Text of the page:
“The soil is the great connector of lives, the source and destination of all. It is the healer and restorer and resurrector, by which disease passes into health, age into youth, death into life. Without proper care for it we can have no community, because without proper care for it we can have no life.”
– Wendell Berry
I have always felt a connection to the world around me. From a very early age I understood that nature could heal us and provide us with everything we need to thrive. What I know now, that I didn’t know back then, is that in order for this to continue, we must conserve our natural resources.
We need to better understand the intricate balance between the health of our soil and the health of our seas. Protecting this balance will not only keep our planet healthy, but our bodies as well.
Globally, we’ve put tremendous pressure on our planet’s resources – and as our population grows, so too does the demand for food, in particular protein. The rise of fast, convenient and cheaper food has provided certain benefits, but it has also disconnected many of us from a more intimate relationship with our land.
It was while exploring the link between how our food is grown, and the ever expanding population of people with preventable diseases (including heart disease, diabetes and obesity), that I was inspired to make my most recent short film, Food for Thought, Food for Life. This 15 minute documentary film examines the food revolution currently underway: one that addresses climate change, its impacts on agriculture, the importance of local food sources, and soil health as a determinant for human health.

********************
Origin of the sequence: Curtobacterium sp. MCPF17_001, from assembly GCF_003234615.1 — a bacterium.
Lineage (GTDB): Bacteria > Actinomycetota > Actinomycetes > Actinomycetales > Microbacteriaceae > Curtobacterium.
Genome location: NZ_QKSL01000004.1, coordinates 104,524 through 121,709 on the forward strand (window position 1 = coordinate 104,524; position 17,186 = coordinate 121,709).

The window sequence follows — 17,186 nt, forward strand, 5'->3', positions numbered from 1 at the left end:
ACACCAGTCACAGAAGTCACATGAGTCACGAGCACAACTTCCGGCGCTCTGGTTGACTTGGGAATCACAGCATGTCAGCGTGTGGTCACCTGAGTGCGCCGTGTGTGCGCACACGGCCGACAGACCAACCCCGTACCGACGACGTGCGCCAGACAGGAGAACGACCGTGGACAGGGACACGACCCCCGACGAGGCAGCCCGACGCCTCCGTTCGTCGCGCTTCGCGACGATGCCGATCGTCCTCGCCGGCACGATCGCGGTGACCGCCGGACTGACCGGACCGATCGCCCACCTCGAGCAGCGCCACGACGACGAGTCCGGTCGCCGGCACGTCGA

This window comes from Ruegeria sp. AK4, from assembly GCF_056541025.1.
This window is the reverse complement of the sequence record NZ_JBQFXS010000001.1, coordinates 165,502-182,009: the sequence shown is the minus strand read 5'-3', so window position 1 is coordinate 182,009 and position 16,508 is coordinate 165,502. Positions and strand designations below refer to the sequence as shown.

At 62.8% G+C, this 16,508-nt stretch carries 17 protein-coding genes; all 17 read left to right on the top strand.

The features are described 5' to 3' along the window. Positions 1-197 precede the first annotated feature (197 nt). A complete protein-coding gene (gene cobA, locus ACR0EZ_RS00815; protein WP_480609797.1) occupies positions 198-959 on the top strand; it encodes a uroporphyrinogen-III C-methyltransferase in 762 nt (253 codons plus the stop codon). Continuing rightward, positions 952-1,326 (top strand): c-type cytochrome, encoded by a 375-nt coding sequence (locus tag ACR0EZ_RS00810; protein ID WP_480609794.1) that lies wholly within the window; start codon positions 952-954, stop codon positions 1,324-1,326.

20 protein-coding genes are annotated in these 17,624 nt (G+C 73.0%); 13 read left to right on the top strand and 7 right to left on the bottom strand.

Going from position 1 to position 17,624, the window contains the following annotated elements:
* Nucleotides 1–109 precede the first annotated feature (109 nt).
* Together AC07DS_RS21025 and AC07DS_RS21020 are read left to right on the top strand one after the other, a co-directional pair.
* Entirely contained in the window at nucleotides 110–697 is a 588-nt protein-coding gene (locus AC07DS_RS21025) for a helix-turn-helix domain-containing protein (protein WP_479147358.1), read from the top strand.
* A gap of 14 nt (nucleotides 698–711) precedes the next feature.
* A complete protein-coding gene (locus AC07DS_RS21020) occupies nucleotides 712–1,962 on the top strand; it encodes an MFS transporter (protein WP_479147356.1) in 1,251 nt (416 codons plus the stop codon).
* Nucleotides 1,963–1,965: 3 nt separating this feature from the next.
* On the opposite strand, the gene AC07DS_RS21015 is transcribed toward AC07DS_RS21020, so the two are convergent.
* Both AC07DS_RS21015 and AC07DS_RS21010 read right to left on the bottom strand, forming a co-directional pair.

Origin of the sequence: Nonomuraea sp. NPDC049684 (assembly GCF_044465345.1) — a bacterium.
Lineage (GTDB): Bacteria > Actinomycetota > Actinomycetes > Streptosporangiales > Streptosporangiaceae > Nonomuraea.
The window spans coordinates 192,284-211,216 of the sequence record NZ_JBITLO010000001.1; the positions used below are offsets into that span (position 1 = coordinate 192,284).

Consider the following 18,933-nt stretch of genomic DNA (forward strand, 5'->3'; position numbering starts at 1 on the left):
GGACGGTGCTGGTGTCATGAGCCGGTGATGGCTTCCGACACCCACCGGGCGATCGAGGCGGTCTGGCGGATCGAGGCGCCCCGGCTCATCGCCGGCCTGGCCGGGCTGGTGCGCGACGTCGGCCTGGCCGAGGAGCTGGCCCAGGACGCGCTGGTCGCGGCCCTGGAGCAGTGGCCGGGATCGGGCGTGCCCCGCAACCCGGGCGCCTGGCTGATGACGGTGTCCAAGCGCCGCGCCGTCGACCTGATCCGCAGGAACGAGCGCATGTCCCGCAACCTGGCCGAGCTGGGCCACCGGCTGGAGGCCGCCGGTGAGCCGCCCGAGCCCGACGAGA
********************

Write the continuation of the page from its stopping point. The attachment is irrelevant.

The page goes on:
Cropland and pasture cover 40 per cent of earth’s land; because of this, farming is a leader in both water usage and water pollution, but there are ways to mitigate this. According to Frederick L. Kirschenmann, author of “Cultivating an Ecological Conscience,” creating biologically healthy soil reduces the need for fertilizers and pesticides by up to 90 per cent, and lessens the amount of water used for irrigation.
Although global awareness about our food system is growing, we still face many challenges in how to solve them. Food for Thought, Food for Life addresses a few of these challenges – highlighting the importance of listening to what the land can teach us, as it demonstrates how by restoring ecosystems we can produce healthy, nutritious and sustainable food choices. The film also discusses the role of innovation technology in managing, protecting and enhancing soil health.
In light of all this, individuals must think about their actions. Small ripples can create big waves – being conscious of our roles in global issues, taking initiative and making improvements will help our own health as well as the soil’s health.
As a board member of Stone Barns Center for Food and Agriculture, I’ve seen firsthand the progress that can be made when you work in harmony with all Mother Earth has to offer. Located just outside of New York City, Stone Barns’ highly-diversified, four-season farm also serves as a laboratory for finding creative and sustainable methods of agriculture. In addition, the farm provides education to farmers as well as the public who are committed to being part of a food revolution that benefits the health of our planet and ourselves.
No matter the medium, my goal is to start a conversation about the things I’m most passionate about; with this in mind I created Protect What Is Precious, a place where you will find resources to help you make small, manageable changes that benefit the earth.
What is good for our land is good for the sea, and by taking care of yourself you are taking care of the planet. It’s a beautiful, abundant and mysterious world – and the good news is that the problems we face are solvable. I believe that communication and conversation lead to collaboration, and together we can find local and global solutions that help the planet and ourselves. Dig in to dig it!